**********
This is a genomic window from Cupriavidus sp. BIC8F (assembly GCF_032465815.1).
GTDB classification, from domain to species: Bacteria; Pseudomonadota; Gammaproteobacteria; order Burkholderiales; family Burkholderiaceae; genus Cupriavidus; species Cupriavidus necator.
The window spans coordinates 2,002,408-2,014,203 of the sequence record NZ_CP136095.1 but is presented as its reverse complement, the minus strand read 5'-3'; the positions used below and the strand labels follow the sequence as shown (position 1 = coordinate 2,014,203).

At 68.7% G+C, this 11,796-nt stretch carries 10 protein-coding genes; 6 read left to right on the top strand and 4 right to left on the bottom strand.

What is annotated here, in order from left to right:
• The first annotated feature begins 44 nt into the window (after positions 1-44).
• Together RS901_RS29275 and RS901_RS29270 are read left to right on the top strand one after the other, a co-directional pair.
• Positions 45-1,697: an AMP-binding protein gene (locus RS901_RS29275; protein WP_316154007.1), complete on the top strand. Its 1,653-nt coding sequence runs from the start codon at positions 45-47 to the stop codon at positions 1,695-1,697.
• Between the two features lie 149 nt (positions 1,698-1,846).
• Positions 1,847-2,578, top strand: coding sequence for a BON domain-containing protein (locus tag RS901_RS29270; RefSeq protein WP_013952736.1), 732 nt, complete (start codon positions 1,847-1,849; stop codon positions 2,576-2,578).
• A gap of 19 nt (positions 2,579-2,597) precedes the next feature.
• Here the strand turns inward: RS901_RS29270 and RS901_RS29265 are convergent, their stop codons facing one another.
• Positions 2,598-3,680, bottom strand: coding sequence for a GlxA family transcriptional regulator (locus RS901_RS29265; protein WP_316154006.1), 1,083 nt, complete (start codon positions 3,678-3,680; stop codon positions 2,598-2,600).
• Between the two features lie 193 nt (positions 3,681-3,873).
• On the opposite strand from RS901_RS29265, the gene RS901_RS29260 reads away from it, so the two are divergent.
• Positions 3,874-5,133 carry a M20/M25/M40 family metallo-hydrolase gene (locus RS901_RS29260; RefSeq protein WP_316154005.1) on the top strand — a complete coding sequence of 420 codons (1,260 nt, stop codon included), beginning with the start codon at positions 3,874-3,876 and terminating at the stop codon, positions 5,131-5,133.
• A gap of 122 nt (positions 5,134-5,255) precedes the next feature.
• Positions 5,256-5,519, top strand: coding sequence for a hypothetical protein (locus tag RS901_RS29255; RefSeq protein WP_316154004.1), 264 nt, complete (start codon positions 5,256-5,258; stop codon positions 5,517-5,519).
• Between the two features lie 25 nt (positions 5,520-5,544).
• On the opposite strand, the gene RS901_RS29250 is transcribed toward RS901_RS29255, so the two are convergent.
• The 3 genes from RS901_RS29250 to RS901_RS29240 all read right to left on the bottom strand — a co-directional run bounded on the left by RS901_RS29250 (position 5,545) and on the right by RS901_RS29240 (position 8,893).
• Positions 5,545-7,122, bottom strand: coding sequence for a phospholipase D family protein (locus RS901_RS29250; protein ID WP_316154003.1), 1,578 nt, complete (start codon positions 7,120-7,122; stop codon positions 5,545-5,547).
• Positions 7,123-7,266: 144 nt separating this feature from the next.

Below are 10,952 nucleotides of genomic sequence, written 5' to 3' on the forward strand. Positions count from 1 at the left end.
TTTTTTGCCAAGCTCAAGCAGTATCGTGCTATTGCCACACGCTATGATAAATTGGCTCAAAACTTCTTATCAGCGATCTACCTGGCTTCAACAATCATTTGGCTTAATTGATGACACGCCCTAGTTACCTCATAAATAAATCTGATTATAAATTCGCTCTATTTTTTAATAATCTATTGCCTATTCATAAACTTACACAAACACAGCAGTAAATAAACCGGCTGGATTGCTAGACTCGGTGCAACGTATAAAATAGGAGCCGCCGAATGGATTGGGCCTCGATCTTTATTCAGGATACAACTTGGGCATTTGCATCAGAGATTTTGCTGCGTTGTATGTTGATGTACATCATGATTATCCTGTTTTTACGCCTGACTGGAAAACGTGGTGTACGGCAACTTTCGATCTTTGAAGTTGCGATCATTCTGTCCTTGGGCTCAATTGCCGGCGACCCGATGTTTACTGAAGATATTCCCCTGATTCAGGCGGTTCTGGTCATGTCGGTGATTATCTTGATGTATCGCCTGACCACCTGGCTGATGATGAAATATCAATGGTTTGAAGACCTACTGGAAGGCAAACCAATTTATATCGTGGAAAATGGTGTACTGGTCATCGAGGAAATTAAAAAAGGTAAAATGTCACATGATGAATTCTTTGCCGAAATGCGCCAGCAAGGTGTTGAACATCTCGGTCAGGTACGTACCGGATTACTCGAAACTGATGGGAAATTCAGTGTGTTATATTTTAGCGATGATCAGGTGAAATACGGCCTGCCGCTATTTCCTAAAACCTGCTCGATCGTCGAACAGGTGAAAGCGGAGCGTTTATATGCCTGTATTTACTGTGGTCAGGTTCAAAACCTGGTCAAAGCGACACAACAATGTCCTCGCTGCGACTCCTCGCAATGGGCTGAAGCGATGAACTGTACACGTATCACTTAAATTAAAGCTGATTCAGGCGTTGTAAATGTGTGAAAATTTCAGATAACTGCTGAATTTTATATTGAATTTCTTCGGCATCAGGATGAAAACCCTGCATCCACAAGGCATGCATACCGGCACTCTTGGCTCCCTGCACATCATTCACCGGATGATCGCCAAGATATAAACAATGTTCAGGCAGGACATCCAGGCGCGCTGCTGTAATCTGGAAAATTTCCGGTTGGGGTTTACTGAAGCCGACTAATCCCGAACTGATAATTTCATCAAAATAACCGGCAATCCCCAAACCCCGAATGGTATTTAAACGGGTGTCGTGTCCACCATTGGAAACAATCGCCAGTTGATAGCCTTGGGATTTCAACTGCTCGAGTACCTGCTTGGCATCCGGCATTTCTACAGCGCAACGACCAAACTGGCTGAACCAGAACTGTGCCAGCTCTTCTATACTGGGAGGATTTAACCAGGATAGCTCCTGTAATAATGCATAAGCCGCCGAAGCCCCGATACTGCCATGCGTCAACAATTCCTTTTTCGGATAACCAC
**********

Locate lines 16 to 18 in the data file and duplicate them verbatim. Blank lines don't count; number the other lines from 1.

• Positions 3,874-5,133 carry a M20/M25/M40 family metallo-hydrolase gene (locus RS901_RS29260; RefSeq protein WP_316154005.1) on the top strand — a complete coding sequence of 420 codons (1,260 nt, stop codon included), beginning with the start codon at positions 3,874-3,876 and terminating at the stop codon, positions 5,131-5,133.
• A gap of 122 nt (positions 5,134-5,255) precedes the next feature.
• Positions 5,256-5,519, top strand: coding sequence for a hypothetical protein (locus tag RS901_RS29255; RefSeq protein WP_316154004.1), 264 nt, complete (start codon positions 5,256-5,258; stop codon positions 5,517-5,519).